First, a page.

When drafting one-of-a-kind dress patterns, there are many ways to achieve a similar result. Each patternmaker develops his or her own preferred method. Working in different workshops and schools throughout my career, I have learned a wide variety of drafting and cutting methods. Now that I work for myself, I can choose what works best for me!
I use brown paper patterns with my cut edge as my stitch line, a technique I learned when working at Yale. When I make pattern alterations, I fold and cut and tape the paper to achieve my perfect shape.
At this point on Greta’s pattern, I took my rough patterns and did what is called “truing them up”. Making a pattern true, is making sure that all of your pattern pieces match up perfectly. All edges should have graceful lines. All seams, darts, tucks and pleats must fit together perfectly. This is also the time when you add hashmarks to help you line up your pattern pieces when you sew.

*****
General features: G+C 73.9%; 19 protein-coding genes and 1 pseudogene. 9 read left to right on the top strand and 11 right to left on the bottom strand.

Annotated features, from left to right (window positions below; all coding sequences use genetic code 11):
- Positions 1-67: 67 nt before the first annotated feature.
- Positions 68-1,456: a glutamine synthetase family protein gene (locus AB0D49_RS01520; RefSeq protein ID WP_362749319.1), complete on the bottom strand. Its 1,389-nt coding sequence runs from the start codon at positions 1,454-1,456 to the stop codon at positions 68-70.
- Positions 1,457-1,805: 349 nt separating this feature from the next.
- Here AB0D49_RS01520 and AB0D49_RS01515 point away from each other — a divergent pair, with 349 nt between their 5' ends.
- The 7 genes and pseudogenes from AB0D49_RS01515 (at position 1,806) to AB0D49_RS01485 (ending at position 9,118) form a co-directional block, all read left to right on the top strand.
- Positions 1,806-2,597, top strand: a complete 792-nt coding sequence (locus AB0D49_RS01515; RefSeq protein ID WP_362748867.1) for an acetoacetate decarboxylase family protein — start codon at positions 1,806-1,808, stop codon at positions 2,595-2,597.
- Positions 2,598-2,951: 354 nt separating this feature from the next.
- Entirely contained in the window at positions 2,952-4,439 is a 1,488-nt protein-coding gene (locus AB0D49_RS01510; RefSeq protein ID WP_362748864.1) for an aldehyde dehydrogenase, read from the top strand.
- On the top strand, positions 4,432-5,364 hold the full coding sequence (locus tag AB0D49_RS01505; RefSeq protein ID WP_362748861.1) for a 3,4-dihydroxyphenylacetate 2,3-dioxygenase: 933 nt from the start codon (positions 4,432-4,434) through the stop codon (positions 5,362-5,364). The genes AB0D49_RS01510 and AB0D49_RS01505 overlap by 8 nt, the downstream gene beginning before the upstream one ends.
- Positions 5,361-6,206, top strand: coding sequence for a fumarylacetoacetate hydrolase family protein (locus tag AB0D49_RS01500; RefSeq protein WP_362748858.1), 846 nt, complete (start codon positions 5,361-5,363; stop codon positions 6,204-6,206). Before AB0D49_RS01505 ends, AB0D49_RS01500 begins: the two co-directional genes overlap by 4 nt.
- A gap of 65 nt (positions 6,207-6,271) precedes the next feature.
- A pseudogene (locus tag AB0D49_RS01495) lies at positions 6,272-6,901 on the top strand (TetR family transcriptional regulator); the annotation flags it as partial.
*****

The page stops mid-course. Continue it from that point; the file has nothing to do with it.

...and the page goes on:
For the pleating of the skirt, (though I got a very rough estimate from the rough drape) I did most of my patternmaking directly onto the paper. There’s a lot of math involved when drafting the perfect pleated skirt. You can see in the photo above where I used different types of lines to mark the inside, place and fold of each pleat.
Once all of my patterns are trued up, I am ready to mark and cut my muslin pieces for Greta’s mockup dress. I work on a large padded work table that I can pin into. I lay out my fabric in a single layer and transfer all of my stitch lines and hashmarks with a pencil. I then take a clear ruler and mark out my seam allowances.
When I’m marking for a mockup, I always leave generous seam allowances. That way there’s plenty of extra fabric to play with when we have our first fitting!
Greta’s first mockup fitting is this weekend! I’m so excited! That said, I still have a blog post or two to share before I’ve got you caught up on the process… More soon!